An Unlineal Hand

Episode One Hundred Forty Four: An Unlineal Hand.
In which we bade the Bard.

1 comment:

  1. 17yo reading Macbeth (1606?) leading me to watch Kurzel’s 2015 adaptation starring Cotillard and Fassbender, this revisiting of the play reminding me of the many cultural touchstones that play brought (“sound and fury” being one of the more prominent), and also leading me to wonder about the film’s interpretation of what I had always thought was a somewhat misogynistic portrayal of the Queen’s cunning. I can’t figure out if I’m misreading Cotillard’s performance, but her machinations seem less sinister, less villainous, than I remember is traditionally assigned to the character; I found her somewhat sympathetic – someone peripheral to power who pushed a little bit (admittedly, the push is for a horrific act) and then found herself in deeper water than anticipated. However, this point is not touched upon by the handful of reviews I’ve fished around at, so I have no idea if I’m way off mark. Reader comments on those reviews are typically scattershot and insular.

    Still, I found the story compelling. That Shakespeare may have been onto something! This strip is simply four lines that stuck out – I had some trouble paring the choices down. The ‘idiot’ line reminding me of my own attempts at art (a censoring voice).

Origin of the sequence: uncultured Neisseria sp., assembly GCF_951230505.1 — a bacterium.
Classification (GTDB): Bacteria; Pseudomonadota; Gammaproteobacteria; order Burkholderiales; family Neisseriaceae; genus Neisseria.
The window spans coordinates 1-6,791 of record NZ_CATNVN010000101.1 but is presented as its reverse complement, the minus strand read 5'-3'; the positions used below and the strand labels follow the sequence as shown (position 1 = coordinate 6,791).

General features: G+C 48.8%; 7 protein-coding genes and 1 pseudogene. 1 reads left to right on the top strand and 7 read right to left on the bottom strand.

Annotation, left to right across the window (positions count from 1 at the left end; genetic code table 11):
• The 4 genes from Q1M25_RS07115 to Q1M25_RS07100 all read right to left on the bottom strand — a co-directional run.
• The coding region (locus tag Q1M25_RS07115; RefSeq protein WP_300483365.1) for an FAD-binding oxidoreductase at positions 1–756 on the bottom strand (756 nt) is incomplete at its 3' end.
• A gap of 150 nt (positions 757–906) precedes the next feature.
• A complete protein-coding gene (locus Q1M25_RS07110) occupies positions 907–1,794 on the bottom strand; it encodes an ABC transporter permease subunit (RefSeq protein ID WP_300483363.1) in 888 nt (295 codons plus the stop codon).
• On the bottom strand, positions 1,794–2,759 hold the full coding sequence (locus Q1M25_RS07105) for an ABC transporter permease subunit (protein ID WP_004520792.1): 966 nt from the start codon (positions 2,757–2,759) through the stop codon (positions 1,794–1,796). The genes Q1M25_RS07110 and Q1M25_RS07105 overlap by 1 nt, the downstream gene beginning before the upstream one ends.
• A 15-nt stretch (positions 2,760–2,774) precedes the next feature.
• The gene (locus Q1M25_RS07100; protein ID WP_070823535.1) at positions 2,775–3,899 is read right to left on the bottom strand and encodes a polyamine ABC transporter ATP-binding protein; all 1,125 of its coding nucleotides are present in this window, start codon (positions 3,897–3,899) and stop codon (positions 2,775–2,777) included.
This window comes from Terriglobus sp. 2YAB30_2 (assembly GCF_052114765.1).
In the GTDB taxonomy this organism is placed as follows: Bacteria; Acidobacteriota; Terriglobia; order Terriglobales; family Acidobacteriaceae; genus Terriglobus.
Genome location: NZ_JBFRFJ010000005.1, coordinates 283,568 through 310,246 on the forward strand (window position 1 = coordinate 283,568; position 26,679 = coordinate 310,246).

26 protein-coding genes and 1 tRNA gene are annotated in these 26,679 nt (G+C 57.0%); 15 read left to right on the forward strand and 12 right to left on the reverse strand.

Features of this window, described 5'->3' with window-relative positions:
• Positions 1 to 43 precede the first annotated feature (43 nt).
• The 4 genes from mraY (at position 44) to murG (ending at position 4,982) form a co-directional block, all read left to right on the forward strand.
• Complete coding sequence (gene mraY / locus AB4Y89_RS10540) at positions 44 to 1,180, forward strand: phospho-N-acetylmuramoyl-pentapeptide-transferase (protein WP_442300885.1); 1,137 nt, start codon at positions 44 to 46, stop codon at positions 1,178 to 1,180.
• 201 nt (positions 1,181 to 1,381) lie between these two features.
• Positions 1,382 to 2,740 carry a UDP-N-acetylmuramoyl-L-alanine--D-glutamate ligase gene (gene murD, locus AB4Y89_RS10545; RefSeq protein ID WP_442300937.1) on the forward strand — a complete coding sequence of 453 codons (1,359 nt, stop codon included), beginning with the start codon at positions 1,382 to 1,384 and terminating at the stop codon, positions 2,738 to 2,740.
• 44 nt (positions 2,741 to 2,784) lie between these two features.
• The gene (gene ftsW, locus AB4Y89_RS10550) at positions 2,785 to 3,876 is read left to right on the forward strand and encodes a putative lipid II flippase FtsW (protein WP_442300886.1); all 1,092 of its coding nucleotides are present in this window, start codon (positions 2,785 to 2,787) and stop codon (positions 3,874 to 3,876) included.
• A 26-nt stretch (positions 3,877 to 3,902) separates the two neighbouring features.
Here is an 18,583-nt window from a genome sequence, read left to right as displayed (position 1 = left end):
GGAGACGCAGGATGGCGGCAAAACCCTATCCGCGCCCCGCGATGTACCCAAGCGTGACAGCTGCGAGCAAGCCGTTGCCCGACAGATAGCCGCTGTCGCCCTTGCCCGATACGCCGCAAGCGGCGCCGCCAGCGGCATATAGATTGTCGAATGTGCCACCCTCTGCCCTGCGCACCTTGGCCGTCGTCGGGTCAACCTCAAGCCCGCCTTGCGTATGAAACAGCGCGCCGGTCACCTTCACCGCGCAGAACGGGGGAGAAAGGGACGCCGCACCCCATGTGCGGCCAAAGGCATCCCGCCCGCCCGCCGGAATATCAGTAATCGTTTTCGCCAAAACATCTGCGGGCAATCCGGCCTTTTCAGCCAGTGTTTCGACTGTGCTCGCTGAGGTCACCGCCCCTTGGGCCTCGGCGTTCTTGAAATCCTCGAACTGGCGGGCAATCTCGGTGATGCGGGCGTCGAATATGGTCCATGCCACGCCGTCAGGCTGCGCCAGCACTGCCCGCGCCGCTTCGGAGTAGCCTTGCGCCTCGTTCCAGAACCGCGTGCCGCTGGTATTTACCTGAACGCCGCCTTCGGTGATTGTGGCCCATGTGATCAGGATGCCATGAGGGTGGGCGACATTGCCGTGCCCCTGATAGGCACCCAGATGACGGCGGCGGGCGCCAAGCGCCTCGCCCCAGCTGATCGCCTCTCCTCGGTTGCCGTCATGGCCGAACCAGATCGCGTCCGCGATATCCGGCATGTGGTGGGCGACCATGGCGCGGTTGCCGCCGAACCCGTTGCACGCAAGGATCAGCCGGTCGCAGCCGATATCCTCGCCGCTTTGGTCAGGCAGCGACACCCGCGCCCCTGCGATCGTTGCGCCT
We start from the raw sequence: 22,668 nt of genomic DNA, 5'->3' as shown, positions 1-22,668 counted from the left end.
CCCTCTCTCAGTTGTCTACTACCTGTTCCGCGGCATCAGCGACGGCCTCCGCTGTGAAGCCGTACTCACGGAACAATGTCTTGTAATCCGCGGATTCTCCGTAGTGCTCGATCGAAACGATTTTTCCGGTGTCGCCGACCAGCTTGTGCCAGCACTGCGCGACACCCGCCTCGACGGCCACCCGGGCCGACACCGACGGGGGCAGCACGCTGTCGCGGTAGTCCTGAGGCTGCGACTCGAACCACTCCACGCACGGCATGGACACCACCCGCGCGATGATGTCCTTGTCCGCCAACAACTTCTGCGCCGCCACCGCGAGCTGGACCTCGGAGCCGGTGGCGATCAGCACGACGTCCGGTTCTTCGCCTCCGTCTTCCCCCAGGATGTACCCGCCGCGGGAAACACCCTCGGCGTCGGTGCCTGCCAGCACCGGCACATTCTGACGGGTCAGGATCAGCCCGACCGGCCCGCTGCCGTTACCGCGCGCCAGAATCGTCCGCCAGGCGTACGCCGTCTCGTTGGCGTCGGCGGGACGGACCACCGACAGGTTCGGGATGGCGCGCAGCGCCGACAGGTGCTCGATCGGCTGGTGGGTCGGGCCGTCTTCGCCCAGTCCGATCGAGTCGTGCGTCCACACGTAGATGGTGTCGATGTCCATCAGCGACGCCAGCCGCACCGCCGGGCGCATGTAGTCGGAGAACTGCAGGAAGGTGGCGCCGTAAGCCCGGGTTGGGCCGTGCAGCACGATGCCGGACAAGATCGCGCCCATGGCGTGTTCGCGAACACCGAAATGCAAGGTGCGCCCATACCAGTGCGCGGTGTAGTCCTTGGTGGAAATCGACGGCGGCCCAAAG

The ‘scorpions’ line deliciously unhinged, and therefore an expression of anxiety. I had initially meant for it to be melodramatic, perhaps a man lying on his back or groveling, close-up of his face. As it turned out, I grabbed this portrait view and this woman in the background, and initially meant for him to be thinking on that looking at her, but she turned out unintentionally young and so the sentiment unintentionally lascivious. Switching the thought to her mind, almost as an afterthought, makes the frame enjoyably silly, but this is a divergence that I’m still not particularly happy with.

    The ‘buckle’ line, highlighted in this adaptation as a talking head close-up of Caithness, creepily timely considering the current state of affairs in the US and the UK. At any rate, such a satisfying turn of phrase for anyone suffering executive dysfunction. For whatever reason, it brought to mind the debate between Clinton and Trump in which he decided to inexplicably wander around stage while she was speaking. Adrift and menacing.

    The resolution, spoken to the (now) King as the Queen tries to talk him down, unintentionally at the time foreshadowing her own loss of faculty to come, through insomnia. Useless advice, though true, as it is an impossible fix. Always back to basics. I can’t go on, I’ll go on.



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